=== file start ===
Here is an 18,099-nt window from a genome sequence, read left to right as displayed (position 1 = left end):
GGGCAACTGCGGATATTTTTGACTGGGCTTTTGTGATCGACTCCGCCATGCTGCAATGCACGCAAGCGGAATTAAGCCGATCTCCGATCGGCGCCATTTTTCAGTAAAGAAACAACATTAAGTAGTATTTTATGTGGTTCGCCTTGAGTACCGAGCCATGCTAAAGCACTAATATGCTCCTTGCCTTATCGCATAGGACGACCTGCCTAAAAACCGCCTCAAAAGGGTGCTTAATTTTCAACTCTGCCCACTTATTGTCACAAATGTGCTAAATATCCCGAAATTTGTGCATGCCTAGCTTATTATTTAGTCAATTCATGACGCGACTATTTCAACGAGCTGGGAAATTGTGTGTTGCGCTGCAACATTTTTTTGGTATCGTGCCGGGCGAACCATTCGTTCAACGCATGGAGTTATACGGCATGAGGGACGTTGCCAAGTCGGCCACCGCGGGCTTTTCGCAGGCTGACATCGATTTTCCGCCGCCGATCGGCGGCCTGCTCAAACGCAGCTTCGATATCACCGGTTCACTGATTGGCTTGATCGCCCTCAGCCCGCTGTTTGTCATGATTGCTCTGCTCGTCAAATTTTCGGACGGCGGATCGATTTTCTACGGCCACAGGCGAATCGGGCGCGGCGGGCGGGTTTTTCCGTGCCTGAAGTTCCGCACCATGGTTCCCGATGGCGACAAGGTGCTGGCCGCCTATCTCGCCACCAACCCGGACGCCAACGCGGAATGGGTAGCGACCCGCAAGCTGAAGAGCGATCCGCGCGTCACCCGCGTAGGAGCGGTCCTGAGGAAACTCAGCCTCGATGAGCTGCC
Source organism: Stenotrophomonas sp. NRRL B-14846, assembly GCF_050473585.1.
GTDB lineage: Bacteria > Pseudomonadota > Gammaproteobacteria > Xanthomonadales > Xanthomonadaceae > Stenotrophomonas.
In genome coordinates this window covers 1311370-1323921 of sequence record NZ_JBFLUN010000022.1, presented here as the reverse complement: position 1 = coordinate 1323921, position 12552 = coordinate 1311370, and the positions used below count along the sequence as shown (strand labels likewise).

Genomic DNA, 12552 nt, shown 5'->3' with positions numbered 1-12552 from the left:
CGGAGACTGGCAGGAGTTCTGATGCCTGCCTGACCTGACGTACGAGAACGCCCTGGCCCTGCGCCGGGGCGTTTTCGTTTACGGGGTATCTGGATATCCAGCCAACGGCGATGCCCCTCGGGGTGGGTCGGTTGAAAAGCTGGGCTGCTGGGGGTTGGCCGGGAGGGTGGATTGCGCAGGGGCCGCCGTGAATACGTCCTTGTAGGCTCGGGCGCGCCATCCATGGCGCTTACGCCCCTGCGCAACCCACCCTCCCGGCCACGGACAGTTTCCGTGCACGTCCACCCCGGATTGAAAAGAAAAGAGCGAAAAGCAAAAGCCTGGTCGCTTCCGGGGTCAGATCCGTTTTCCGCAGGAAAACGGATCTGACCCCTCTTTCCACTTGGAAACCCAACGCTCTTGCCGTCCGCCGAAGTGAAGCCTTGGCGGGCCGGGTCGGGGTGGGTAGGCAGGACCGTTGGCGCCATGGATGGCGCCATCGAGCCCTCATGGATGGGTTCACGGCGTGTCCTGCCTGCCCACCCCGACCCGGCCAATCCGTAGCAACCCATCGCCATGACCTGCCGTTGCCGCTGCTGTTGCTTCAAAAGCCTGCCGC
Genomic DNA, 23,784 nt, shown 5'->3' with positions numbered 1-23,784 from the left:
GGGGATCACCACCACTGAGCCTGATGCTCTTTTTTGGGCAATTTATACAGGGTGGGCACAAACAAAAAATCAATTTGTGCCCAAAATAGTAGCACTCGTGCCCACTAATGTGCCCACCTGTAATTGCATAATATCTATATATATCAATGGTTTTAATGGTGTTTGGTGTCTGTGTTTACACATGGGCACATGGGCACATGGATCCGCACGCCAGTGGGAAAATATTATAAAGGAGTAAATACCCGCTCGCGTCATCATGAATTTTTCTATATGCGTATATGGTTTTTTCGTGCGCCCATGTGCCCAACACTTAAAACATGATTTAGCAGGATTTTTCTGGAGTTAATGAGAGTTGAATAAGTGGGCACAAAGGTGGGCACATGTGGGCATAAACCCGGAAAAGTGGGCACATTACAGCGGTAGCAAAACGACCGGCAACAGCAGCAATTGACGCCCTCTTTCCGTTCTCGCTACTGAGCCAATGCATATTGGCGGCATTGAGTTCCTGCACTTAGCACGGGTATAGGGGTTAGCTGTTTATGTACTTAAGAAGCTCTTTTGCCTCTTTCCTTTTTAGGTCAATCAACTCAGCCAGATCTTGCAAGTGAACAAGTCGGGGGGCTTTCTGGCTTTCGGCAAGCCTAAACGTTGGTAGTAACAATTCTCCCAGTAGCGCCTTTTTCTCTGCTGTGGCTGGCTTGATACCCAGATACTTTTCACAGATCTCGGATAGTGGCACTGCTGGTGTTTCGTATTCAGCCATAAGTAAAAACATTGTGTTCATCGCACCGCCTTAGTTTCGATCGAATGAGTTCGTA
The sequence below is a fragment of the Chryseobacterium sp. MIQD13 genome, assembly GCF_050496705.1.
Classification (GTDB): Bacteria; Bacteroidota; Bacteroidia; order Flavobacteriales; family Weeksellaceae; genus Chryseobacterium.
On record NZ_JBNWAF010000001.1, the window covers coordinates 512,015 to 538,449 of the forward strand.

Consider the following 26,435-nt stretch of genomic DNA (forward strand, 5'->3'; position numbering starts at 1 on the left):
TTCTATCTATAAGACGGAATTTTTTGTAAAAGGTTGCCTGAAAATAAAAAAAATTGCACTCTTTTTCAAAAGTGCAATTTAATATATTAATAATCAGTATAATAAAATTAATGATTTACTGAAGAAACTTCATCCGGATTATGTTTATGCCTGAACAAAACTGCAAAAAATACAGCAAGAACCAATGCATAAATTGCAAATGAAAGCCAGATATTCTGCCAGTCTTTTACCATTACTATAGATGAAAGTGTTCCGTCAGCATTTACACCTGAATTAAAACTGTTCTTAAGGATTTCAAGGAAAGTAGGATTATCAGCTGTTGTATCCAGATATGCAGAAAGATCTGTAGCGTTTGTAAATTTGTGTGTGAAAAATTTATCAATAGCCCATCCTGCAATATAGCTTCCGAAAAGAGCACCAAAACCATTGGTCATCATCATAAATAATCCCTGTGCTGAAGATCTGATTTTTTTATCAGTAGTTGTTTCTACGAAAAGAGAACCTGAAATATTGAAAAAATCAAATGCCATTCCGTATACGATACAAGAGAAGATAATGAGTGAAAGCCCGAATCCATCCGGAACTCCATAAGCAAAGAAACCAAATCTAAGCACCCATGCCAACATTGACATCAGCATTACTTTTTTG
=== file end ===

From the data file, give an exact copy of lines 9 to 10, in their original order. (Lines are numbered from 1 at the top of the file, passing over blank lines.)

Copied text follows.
GGGGATCACCACCACTGAGCCTGATGCTCTTTTTTGGGCAATTTATACAGGGTGGGCACAAACAAAAAATCAATTTGTGCCCAAAATAGTAGCACTCGTGCCCACTAATGTGCCCACCTGTAATTGCATAATATCTATATATATCAATGGTTTTAATGGTGTTTGGTGTCTGTGTTTACACATGGGCACATGGGCACATGGATCCGCACGCCAGTGGGAAAATATTATAAAGGAGTAAATACCCGCTCGCGTCATCATGAATTTTTCTATATGCGTATATGGTTTTTTCGTGCGCCCATGTGCCCAACACTTAAAACATGATTTAGCAGGATTTTTCTGGAGTTAATGAGAGTTGAATAAGTGGGCACAAAGGTGGGCACATGTGGGCATAAACCCGGAAAAGTGGGCACATTACAGCGGTAGCAAAACGACCGGCAACAGCAGCAATTGACGCCCTCTTTCCGTTCTCGCTACTGAGCCAATGCATATTGGCGGCATTGAGTTCCTGCACTTAGCACGGGTATAGGGGTTAGCTGTTTATGTACTTAAGAAGCTCTTTTGCCTCTTTCCTTTTTAGGTCAATCAACTCAGCCAGATCTTGCAAGTGAACAAGTCGGGGGGCTTTCTGGCTTTCGGCAAGCCTAAACGTTGGTAGTAACAATTCTCCCAGTAGCGCCTTTTTCTCTGCTGTGGCTGGCTTGATACCCAGATACTTTTCACAGATCTCGGATAGTGGCACTGCTGGTGTTTCGTATTCAGCCATAAGTAAAAACATTGTGTTCATCGCACCGCCTTAGTTTCGATCGAATGAGTTCGTA
The sequence below is a fragment of the Chryseobacterium sp. MIQD13 genome, assembly GCF_050496705.1.